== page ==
To further encourage the use of the right bins, it is proposed that, charges are made to residents for new and replacement refuse wheelie bins (but not recycling containers). This would both cover costs and, should there be any surplus, allow the Council to continue to subsidise the provision of recycling and food waste containers.
The Council has the power to charge for bins when agreed with the occupier under Section 46 of the Environment Protection Act (EPA) 1990, which states that:
• The authority may require the occupier to place the waste for collection in receptacles of a kind and number specified
• The authority may propose that they be provided, if the occupier agrees, by the authority on payment by him of such a single payment or such periodical payments as he agrees with the authority; or require the occupier to provide them if he does not enter into an agreement
Several other councils charge for replacement bins with prices for these scaled up dependent upon the size of container requested in most cases. Councils currently charging for bins include those in Table 3 of the report.
Of those listed; Brent, Barnet, Enfield, Haringey, Harrow and Lambeth are London Boroughs. 3 of those currently charge for replacement recycling containers and all charge between £30 and £77 for refuse containers. Ealing’s proposed charges are detailed in the Key Implications Section (3) of the report.
In addition to the above, the Council is also developing its business waste service including developing a wider ranging recycling offer and introducing food waste recycling, which will also contribute to improving the municipal recycling rate. Please see Section 3 of the report for further detail.
To assist with meeting targets, the West London Waste Authority (WLWA) and 6 constituent boroughs (Brent, Ealing, Harrow, Hillingdon, Hounslow, Richmond) have produced a Waste Prevention Action Plan, the main objectives of which are listed below:
• Increase food waste recycling and decrease the amount of avoidable food waste – food waste intervention project (currently being carried out in Ealing to increase participation in food waste recycling services in 2 recycling rounds) and any lessons to be learned from the flats food waste trial currently being carried out in Richmond. These can be incorporated into future Ealing projects.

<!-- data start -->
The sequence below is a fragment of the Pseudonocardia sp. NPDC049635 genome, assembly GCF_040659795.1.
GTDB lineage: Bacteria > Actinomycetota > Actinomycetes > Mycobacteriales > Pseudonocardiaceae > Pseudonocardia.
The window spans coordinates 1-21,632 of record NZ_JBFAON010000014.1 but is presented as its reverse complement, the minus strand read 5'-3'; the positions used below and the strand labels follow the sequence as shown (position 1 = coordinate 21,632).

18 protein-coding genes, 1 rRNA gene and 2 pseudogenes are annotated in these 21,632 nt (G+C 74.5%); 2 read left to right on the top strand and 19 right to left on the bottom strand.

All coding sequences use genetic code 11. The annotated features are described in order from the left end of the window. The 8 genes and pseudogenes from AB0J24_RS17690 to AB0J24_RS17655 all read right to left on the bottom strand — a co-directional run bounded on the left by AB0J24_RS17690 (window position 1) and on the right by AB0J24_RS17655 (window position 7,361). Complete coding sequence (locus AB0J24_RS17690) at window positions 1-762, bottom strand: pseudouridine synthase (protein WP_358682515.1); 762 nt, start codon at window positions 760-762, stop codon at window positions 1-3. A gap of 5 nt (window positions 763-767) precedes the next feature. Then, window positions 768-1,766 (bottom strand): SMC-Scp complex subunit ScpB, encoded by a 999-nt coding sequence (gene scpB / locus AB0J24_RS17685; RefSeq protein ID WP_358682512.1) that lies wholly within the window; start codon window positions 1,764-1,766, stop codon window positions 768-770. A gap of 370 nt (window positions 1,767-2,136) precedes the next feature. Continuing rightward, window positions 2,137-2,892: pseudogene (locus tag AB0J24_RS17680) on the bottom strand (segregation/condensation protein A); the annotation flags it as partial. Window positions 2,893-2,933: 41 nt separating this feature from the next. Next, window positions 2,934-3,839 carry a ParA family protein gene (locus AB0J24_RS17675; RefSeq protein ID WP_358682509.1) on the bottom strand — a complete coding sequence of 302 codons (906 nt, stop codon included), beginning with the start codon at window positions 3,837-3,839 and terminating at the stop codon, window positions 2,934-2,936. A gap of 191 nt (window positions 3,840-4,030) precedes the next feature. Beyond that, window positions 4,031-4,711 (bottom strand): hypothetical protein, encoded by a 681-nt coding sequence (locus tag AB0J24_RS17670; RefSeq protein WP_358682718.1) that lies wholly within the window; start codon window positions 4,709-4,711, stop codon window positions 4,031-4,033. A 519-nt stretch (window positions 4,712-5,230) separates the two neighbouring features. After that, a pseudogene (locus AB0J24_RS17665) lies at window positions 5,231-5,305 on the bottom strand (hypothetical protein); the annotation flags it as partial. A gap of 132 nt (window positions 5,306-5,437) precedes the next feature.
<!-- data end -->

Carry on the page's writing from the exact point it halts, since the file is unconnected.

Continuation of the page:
• Reduce the proportion of textiles in the residual waste stream – promote the collection of textiles using appropriate communications and decrease the proportion of textiles in the residual waste stream or contaminants in the dry mixed recycling stream. A textiles home collection service is being trialled in Richmond, which has positive results so far. Other events are being run including local swishing events and repair events. Larger-scale clothes swapping events are scheduled for 2019.
• Reduce the proportion of small waste electricals in the residual waste stream – learn from the Waste Electrical and Electronic Equipment (WEEE) collection trial that WLWA are running in Harrow, where residents are provided with a free bag and collection of WEEE items from their home. ‘Pop up’ drop off/recycling points for WEEE items will be scheduled for the new year at various venues across West London.
• Reduce the proportion of disposable nappies in the residual waste stream – loan reusable nappy kits to residents. The information on the Ealing Council website is being updated to encourage use.
• Encourage reuse – promote local reuse options across the WLWA area including looking for new options.
• Increase participation in dry mixed recycling services and improve the quality of recycling set out – increase participation and increase the amount of recycling collected from flats and reduce contamination.
There are also other innovative methods being developed that the Council will be exploring, including looking at food waste reduction with OLIO ( OLIO connects neighbours with each other and with local businesses so surplus food can be shared, not thrown away.